Aims: This study investigated the prevalence of plasmid-mediated AmpC production in selected clinical isolates of Escherichia coli, Klebsiella species and Proteus mirabilis, and compared the results of boronic acid disc screening with conventional susceptibility testing for the detection of AmpC-positive isolates.
Methods: E coli, Klebsiella species and P mirabilis with reduced susceptibility to amoxycillin-clavulanate, cefuroxime and cephalexin, but without phenotypic evidence of extended-spectrum β-lactamases were screened for AmpC activity using enzyme-extraction methods. The presence of plasmid-mediated ampC was determined by multiplex PCR. Antibiotic susceptibilities were determined using both disc and dilution-based methods. A disc-based screening method for detection of AmpC-producing strains was evaluated using boronic acid as an inhibitor of AmpC, and cefoxitin as the antibiotic substrate.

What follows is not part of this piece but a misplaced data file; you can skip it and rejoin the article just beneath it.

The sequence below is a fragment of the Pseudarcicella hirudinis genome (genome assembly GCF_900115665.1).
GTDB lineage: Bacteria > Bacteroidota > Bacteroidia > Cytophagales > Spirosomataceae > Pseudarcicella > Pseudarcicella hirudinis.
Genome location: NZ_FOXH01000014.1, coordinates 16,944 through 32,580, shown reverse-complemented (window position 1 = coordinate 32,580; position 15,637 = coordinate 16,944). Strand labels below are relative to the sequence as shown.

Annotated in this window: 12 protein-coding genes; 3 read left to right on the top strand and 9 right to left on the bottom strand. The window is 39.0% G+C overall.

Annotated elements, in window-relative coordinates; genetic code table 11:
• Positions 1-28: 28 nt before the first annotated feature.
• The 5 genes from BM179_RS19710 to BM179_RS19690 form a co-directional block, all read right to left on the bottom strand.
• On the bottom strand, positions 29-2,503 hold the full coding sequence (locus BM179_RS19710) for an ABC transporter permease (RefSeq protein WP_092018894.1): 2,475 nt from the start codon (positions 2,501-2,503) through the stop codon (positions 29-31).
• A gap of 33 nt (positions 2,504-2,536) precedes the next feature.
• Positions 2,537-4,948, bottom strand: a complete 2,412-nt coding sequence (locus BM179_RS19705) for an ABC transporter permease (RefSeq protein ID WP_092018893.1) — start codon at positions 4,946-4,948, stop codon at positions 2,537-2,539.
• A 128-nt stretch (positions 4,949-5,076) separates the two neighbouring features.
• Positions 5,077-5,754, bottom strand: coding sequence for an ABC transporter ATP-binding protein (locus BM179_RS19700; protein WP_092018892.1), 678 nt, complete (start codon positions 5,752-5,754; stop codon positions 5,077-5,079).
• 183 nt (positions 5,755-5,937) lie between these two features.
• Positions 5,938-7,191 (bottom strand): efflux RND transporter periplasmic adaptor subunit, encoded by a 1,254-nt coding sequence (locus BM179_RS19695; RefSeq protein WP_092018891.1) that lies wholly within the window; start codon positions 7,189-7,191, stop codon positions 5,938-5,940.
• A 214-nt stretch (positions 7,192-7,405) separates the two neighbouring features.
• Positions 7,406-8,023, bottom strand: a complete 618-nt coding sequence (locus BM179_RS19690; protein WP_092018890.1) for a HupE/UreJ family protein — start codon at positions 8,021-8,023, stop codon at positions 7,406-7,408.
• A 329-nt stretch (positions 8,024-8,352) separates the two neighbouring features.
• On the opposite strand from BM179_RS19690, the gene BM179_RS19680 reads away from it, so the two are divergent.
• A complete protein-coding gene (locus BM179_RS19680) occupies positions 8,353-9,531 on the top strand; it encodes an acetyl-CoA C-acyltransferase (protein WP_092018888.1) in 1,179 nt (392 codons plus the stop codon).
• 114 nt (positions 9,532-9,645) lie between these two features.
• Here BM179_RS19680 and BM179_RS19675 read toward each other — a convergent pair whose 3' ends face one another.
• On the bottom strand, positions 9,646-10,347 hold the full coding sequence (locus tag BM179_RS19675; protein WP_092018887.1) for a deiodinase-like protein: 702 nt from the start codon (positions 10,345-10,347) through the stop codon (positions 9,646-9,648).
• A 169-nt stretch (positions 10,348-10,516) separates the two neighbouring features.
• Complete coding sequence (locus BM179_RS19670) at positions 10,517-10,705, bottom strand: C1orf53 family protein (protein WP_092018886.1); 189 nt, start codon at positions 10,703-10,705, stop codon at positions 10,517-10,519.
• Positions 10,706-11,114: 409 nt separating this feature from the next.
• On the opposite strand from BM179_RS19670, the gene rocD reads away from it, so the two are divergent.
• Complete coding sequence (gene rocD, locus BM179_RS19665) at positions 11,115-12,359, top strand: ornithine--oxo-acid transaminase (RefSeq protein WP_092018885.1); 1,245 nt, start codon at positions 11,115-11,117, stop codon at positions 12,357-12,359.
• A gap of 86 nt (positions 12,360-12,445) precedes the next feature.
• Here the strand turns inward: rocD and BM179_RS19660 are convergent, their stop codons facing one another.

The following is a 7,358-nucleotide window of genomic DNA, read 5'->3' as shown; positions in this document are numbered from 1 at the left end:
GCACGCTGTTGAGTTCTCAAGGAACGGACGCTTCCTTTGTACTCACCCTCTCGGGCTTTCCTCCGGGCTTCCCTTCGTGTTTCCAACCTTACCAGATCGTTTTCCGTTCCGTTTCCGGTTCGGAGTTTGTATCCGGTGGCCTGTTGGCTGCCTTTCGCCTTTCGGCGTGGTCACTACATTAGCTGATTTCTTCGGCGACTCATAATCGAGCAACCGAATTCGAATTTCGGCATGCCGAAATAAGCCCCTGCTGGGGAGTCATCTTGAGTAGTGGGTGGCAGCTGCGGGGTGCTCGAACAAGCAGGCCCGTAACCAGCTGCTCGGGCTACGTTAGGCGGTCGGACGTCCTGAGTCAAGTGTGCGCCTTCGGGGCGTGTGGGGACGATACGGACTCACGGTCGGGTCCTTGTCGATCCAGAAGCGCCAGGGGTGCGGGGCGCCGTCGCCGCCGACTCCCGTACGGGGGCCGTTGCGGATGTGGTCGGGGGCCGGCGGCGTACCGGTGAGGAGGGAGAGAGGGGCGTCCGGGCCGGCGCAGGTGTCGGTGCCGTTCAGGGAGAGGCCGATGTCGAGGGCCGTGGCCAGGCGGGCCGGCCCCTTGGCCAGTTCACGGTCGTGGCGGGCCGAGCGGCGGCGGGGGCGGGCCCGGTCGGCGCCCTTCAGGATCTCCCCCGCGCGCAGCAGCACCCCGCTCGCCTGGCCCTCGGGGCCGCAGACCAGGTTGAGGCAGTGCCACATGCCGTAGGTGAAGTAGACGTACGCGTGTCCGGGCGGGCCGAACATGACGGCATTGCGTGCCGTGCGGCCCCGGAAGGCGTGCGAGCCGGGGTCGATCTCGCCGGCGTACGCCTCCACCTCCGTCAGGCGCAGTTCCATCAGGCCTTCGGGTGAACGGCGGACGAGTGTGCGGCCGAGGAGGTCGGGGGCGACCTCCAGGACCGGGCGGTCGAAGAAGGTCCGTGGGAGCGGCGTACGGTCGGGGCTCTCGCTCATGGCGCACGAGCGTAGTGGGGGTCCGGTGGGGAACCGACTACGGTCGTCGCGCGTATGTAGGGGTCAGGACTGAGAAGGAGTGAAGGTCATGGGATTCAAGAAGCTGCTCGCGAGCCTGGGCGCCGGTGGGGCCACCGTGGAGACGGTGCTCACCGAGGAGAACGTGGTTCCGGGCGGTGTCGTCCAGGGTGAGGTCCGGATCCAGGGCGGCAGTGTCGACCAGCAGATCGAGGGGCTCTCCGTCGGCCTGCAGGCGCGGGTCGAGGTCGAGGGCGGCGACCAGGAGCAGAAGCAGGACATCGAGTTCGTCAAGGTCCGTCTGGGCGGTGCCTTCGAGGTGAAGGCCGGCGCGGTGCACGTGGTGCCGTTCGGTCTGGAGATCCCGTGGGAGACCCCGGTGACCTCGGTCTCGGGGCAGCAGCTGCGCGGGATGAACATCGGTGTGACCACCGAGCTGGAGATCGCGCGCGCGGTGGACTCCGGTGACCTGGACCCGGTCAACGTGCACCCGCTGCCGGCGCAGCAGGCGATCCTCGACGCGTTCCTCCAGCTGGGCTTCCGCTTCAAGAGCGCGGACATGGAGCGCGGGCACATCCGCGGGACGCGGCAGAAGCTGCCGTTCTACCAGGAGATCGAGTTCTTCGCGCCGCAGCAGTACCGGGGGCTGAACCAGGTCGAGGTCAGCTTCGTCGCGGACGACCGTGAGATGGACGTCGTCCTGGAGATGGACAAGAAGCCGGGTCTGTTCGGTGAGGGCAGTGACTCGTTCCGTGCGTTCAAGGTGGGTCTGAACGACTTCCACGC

Results: Plasmid-mediated ampC was present in 26% of study isolates, with CMY-like enzymes detected predominantly in E coli and DHA-like enzymes predominantly in Klebsiella pneumoniae. Current susceptibility methods failed to detect a significant proportion of plasmid-mediated AmpC-producing isolates, with 33% of such strains interpreted as susceptible to third-generation cephalosporins using current Clinical Laboratory Standards Institute breakpoints. The boronic acid disc method showed sensitivity and specificity of 90% and 98% respectively in detecting AmpC-positive isolates.
Conclusion: The prevalence of plasmid-mediated ampC was high in the study population, and may be missed by conventional susceptibility testing methods. Inhibitor-based screening methods would improve detection of this emerging resistance phenotype.
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Competing interests: None.
Funding: This study was partially funded by a grant from Singapore Polytechnic.